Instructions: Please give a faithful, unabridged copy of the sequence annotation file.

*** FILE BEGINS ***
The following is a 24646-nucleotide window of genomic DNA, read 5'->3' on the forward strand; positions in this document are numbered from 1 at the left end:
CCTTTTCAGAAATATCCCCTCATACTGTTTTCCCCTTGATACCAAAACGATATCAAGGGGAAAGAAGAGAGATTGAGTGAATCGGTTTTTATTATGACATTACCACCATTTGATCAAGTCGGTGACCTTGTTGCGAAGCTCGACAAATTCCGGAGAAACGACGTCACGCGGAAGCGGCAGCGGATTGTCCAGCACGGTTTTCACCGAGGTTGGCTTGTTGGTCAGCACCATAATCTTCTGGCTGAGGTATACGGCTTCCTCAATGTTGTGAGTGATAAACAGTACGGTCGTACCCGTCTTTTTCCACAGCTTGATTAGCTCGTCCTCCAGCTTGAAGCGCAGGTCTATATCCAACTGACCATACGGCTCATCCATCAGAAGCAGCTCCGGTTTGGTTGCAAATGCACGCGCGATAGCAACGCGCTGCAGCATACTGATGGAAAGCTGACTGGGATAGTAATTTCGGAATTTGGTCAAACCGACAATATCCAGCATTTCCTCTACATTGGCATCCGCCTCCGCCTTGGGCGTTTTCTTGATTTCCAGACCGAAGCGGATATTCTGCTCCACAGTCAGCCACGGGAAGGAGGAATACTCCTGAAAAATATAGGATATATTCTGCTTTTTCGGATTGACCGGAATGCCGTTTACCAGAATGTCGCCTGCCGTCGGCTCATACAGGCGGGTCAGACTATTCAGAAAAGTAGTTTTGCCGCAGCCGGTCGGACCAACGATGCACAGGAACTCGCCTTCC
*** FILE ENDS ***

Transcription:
The following is a 24646-nucleotide window of genomic DNA, read 5'->3' on the forward strand; positions in this document are numbered from 1 at the left end:
CCTTTTCAGAAATATCCCCTCATACTGTTTTCCCCTTGATACCAAAACGATATCAAGGGGAAAGAAGAGAGATTGAGTGAATCGGTTTTTATTATGACATTACCACCATTTGATCAAGTCGGTGACCTTGTTGCGAAGCTCGACAAATTCCGGAGAAACGACGTCACGCGGAAGCGGCAGCGGATTGTCCAGCACGGTTTTCACCGAGGTTGGCTTGTTGGTCAGCACCATAATCTTCTGGCTGAGGTATACGGCTTCCTCAATGTTGTGAGTGATAAACAGTACGGTCGTACCCGTCTTTTTCCACAGCTTGATTAGCTCGTCCTCCAGCTTGAAGCGCAGGTCTATATCCAACTGACCATACGGCTCATCCATCAGAAGCAGCTCCGGTTTGGTTGCAAATGCACGCGCGATAGCAACGCGCTGCAGCATACTGATGGAAAGCTGACTGGGATAGTAATTTCGGAATTTGGTCAAACCGACAATATCCAGCATTTCCTCTACATTGGCATCCGCCTCCGCCTTGGGCGTTTTCTTGATTTCCAGACCGAAGCGGATATTCTGCTCCACAGTCAGCCACGGGAAGGAGGAATACTCCTGAAAAATATAGGATATATTCTGCTTTTTCGGATTGACCGGAATGCCGTTTACCAGAATGTCGCCTGCCGTCGGCTCATACAGGCGGGTCAGACTATTCAGAAAAGTAGTTTTGCCGCAGCCGGTCGGACCAACGATGCACAGGAACTCGCCTTCC